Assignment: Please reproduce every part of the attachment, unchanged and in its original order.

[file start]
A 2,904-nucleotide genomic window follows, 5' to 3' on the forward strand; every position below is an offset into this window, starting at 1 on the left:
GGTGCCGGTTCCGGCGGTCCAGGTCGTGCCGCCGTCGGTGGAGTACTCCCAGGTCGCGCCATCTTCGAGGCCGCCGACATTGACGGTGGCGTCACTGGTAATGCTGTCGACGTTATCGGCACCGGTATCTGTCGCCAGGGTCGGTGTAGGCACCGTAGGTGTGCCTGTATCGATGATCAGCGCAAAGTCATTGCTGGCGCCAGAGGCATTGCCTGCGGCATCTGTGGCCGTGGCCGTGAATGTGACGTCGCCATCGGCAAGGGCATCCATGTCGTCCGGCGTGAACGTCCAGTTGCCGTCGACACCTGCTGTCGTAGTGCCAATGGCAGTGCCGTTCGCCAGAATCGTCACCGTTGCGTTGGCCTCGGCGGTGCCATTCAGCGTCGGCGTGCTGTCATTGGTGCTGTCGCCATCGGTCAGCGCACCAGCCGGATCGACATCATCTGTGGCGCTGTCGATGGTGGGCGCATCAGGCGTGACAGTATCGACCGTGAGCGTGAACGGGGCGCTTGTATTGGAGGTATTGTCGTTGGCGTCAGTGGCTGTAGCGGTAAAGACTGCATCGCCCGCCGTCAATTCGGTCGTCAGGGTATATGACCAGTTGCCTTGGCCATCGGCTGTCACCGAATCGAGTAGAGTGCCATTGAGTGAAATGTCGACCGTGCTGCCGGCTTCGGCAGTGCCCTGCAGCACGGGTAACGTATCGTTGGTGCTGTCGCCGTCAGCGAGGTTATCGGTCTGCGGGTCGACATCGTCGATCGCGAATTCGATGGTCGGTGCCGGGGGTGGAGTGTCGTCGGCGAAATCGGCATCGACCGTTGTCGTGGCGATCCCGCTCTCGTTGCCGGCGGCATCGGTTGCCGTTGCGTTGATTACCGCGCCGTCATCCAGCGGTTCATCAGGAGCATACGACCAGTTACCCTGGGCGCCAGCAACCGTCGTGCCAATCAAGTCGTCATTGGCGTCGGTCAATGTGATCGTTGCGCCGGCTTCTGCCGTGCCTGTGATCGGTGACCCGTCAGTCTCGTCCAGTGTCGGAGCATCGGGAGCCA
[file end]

A 2,904-nucleotide genomic window follows, 5' to 3' on the forward strand; every position below is an offset into this window, starting at 1 on the left:
GGTGCCGGTTCCGGCGGTCCAGGTCGTGCCGCCGTCGGTGGAGTACTCCCAGGTCGCGCCATCTTCGAGGCCGCCGACATTGACGGTGGCGTCACTGGTAATGCTGTCGACGTTATCGGCACCGGTATCTGTCGCCAGGGTCGGTGTAGGCACCGTAGGTGTGCCTGTATCGATGATCAGCGCAAAGTCATTGCTGGCGCCAGAGGCATTGCCTGCGGCATCTGTGGCCGTGGCCGTGAATGTGACGTCGCCATCGGCAAGGGCATCCATGTCGTCCGGCGTGAACGTCCAGTTGCCGTCGACACCTGCTGTCGTAGTGCCAATGGCAGTGCCGTTCGCCAGAATCGTCACCGTTGCGTTGGCCTCGGCGGTGCCATTCAGCGTCGGCGTGCTGTCATTGGTGCTGTCGCCATCGGTCAGCGCACCAGCCGGATCGACATCATCTGTGGCGCTGTCGATGGTGGGCGCATCAGGCGTGACAGTATCGACCGTGAGCGTGAACGGGGCGCTTGTATTGGAGGTATTGTCGTTGGCGTCAGTGGCTGTAGCGGTAAAGACTGCATCGCCCGCCGTCAATTCGGTCGTCAGGGTATATGACCAGTTGCCTTGGCCATCGGCTGTCACCGAATCGAGTAGAGTGCCATTGAGTGAAATGTCGACCGTGCTGCCGGCTTCGGCAGTGCCCTGCAGCACGGGTAACGTATCGTTGGTGCTGTCGCCGTCAGCGAGGTTATCGGTCTGCGGGTCGACATCGTCGATCGCGAATTCGATGGTCGGTGCCGGGGGTGGAGTGTCGTCGGCGAAATCGGCATCGACCGTTGTCGTGGCGATCCCGCTCTCGTTGCCGGCGGCATCGGTTGCCGTTGCGTTGATTACCGCGCCGTCATCCAGCGGTTCATCAGGAGCATACGACCAGTTACCCTGGGCGCCAGCAACCGTCGTGCCAATCAAGTCGTCATTGGCGTCGGTCAATGTGATCGTTGCGCCGGCTTCTGCCGTGCCTGTGATCGGTGACCCGTCAGTCTCGTCCAGTGTCGGAGCATCGGGAGCCA